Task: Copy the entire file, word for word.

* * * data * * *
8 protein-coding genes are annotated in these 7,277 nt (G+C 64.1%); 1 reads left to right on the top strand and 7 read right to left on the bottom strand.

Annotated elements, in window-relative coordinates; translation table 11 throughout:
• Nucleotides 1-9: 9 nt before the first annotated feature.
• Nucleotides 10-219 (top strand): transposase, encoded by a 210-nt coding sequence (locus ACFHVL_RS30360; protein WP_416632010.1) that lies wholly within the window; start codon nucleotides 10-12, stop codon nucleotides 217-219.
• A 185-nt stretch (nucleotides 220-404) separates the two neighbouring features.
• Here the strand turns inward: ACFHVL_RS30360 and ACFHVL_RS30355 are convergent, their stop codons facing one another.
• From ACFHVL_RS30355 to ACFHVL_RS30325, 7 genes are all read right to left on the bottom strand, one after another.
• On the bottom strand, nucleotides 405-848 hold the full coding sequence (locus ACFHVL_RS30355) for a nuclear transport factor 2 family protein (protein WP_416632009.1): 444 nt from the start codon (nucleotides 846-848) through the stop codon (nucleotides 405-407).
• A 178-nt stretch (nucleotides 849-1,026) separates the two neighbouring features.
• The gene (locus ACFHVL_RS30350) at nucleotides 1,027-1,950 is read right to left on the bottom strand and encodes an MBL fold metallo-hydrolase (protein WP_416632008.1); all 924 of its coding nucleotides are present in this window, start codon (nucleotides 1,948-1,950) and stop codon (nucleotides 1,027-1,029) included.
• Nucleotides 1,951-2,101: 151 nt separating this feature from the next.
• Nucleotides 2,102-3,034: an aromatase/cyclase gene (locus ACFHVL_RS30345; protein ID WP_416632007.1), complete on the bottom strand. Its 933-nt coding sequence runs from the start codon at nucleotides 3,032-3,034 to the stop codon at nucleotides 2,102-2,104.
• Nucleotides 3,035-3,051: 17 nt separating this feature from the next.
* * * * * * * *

8 protein-coding genes are annotated in these 7,277 nt (G+C 64.1%); 1 reads left to right on the top strand and 7 read right to left on the bottom strand.

Annotated elements, in window-relative coordinates; translation table 11 throughout:
• Nucleotides 1-9: 9 nt before the first annotated feature.
• Nucleotides 10-219 (top strand): transposase, encoded by a 210-nt coding sequence (locus ACFHVL_RS30360; protein WP_416632010.1) that lies wholly within the window; start codon nucleotides 10-12, stop codon nucleotides 217-219.
• A 185-nt stretch (nucleotides 220-404) separates the two neighbouring features.
• Here the strand turns inward: ACFHVL_RS30360 and ACFHVL_RS30355 are convergent, their stop codons facing one another.
• From ACFHVL_RS30355 to ACFHVL_RS30325, 7 genes are all read right to left on the bottom strand, one after another.
• On the bottom strand, nucleotides 405-848 hold the full coding sequence (locus ACFHVL_RS30355) for a nuclear transport factor 2 family protein (protein WP_416632009.1): 444 nt from the start codon (nucleotides 846-848) through the stop codon (nucleotides 405-407).
• A 178-nt stretch (nucleotides 849-1,026) separates the two neighbouring features.
• The gene (locus ACFHVL_RS30350) at nucleotides 1,027-1,950 is read right to left on the bottom strand and encodes an MBL fold metallo-hydrolase (protein WP_416632008.1); all 924 of its coding nucleotides are present in this window, start codon (nucleotides 1,948-1,950) and stop codon (nucleotides 1,027-1,029) included.
• Nucleotides 1,951-2,101: 151 nt separating this feature from the next.
• Nucleotides 2,102-3,034: an aromatase/cyclase gene (locus ACFHVL_RS30345; protein ID WP_416632007.1), complete on the bottom strand. Its 933-nt coding sequence runs from the start codon at nucleotides 3,032-3,034 to the stop codon at nucleotides 2,102-2,104.
• Nucleotides 3,035-3,051: 17 nt separating this feature from the next.